Three cerebral networks integrate linguistic information with global and local contextual cues
Outside of the laboratory settings one rarely encounters situations where one would have to try to understand discourse without contextual information. When those instances do take place, it is often difficult to comprehend until one gets clues on the relevant context; on the other hand, with the appropriate context provided, it is often very easy to predict what another is about to say, even if the information that is provided per se would be rather limited. The contextual cues can further be broken down to local and global; when listening to narrated stories or discourse, the one or two preceding sentences are though to provide the local context, whereas the preceding paragraph typically is thought to provide the global context that guides comprehension. The underlying neural mechanisms have, however, remained largely unexplored, with some cognitive theories speculating that availability of local and global contextual information in working memory would be the determining factor.
In their recent study Egidi and Caramazza (2013) probed, by combining behavioral measures and functional magnetic resonance imaging in healthy volunteers, the neural structures supporting integration of narrative information by local and global contextual information. They specifically used short stories where the endings were consistent vs. inconsistent with the global vs. local context, set up by distally vs. proximally preceding sentences. Thirty subjects first participated in a self-paced reading task where they were instructed to move to the next sentence only when they had comprehended the one at hand. The subjects read locally consistent sentences quicker, but slower when the sentences were globally inconsistent, and vice versa, thus demonstrating robust behavioral interaction effects. Fourteen subjects took part in the functional magnetic resonance imaging study that disclosed involvement of three different networks of brain areas, one comprising superior parietal areas and intraparietal sulcus associated with integration of story endings with both local and global contextual information, one that consisted of supramarginal gyrus, superior parietal lobule, and anterior intraparietal sulcus sensitive to availability of global context, and a third one comprising of multiple areas that was associated with fluency of the processing given the local context.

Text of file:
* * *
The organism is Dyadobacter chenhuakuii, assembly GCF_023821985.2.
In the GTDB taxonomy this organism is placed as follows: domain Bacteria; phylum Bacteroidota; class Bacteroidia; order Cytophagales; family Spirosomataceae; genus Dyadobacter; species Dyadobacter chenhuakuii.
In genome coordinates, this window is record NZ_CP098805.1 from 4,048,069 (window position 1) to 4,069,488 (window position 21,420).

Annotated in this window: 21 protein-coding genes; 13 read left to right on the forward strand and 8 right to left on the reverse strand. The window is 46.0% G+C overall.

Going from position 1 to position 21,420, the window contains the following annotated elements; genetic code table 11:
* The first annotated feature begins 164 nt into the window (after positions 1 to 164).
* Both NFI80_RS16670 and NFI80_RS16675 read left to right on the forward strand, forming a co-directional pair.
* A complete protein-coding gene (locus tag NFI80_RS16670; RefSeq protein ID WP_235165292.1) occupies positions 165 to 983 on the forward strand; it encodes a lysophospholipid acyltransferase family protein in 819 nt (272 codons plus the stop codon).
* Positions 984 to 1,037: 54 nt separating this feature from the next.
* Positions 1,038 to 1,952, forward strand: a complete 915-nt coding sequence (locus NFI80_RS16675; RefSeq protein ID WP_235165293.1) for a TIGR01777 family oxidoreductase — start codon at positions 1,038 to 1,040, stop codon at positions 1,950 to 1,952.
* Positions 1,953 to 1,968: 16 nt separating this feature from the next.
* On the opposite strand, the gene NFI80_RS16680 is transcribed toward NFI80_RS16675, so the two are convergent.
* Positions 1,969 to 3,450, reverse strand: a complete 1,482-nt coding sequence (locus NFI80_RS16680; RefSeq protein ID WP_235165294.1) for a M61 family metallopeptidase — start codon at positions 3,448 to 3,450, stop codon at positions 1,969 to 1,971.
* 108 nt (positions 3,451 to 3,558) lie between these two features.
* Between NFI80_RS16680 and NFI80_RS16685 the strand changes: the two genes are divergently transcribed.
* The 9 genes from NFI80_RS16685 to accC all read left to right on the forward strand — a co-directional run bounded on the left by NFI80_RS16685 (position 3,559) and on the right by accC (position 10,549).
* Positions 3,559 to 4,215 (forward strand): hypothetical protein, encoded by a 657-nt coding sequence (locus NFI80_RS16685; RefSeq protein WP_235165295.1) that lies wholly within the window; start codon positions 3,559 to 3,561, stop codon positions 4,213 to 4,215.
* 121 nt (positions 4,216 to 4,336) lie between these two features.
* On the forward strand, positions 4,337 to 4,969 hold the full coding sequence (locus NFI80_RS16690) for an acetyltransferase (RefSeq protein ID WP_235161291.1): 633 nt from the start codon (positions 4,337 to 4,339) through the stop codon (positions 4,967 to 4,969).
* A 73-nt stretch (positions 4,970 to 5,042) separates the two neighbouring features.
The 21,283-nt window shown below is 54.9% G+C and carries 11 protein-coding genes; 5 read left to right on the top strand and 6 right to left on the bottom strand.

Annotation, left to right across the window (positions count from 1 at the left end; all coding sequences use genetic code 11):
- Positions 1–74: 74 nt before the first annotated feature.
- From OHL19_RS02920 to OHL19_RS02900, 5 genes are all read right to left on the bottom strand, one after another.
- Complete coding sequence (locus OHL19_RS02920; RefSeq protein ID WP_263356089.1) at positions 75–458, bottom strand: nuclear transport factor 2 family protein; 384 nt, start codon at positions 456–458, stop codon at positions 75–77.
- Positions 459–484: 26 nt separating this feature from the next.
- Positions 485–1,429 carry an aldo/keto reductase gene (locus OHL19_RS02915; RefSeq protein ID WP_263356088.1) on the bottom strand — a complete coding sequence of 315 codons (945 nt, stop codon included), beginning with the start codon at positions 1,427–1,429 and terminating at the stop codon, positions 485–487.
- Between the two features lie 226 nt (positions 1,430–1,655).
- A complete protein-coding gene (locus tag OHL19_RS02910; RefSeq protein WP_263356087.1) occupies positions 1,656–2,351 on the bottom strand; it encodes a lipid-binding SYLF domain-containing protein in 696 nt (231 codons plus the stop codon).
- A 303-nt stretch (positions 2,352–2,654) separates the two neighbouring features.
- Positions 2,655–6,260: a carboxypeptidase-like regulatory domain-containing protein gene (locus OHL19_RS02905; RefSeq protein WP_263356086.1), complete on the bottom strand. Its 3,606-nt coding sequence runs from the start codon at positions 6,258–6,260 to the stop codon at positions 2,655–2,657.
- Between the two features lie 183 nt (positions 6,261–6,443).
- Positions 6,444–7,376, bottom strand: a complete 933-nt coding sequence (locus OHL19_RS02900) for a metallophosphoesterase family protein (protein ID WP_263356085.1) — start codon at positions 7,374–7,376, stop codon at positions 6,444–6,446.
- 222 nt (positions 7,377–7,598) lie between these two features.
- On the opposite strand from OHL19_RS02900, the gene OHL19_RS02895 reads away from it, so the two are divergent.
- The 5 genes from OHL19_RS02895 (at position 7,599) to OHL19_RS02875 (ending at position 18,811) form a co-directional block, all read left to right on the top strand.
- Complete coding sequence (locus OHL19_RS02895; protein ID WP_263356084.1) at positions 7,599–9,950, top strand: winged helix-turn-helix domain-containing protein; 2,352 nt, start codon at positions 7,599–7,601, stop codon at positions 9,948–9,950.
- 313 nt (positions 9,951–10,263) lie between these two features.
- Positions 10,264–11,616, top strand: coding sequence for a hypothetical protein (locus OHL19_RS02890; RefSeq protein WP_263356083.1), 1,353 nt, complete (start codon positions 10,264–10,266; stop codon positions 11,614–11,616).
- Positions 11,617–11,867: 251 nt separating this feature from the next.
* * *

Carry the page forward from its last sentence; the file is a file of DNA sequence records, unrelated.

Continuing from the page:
These results are highly exciting in that they illuminate how global and immediate/local contextual information is integrated by the brain to facilitate comprehension. The setup and findings of the authors provide interesting possibilities for further neuroimaging research on this very important topic that is one of the most fundamental research questions concerning human language comprehension. After all, language comprehension is a process that to a large degree relies on (and in case of misinterpretations is biased by) preceding contextual information. Understanding the underlying neural mechanism provides important insights as to how contextually-driven language comprehension is possible.
Reference: Egidi G, Caramazza A. Cortical systems for local and global integration in discourse comprehension, NeuroImage (2013), advance online publication prior to print. http://dx.doi.org/10.1016/j.neuroimage.2013.01.003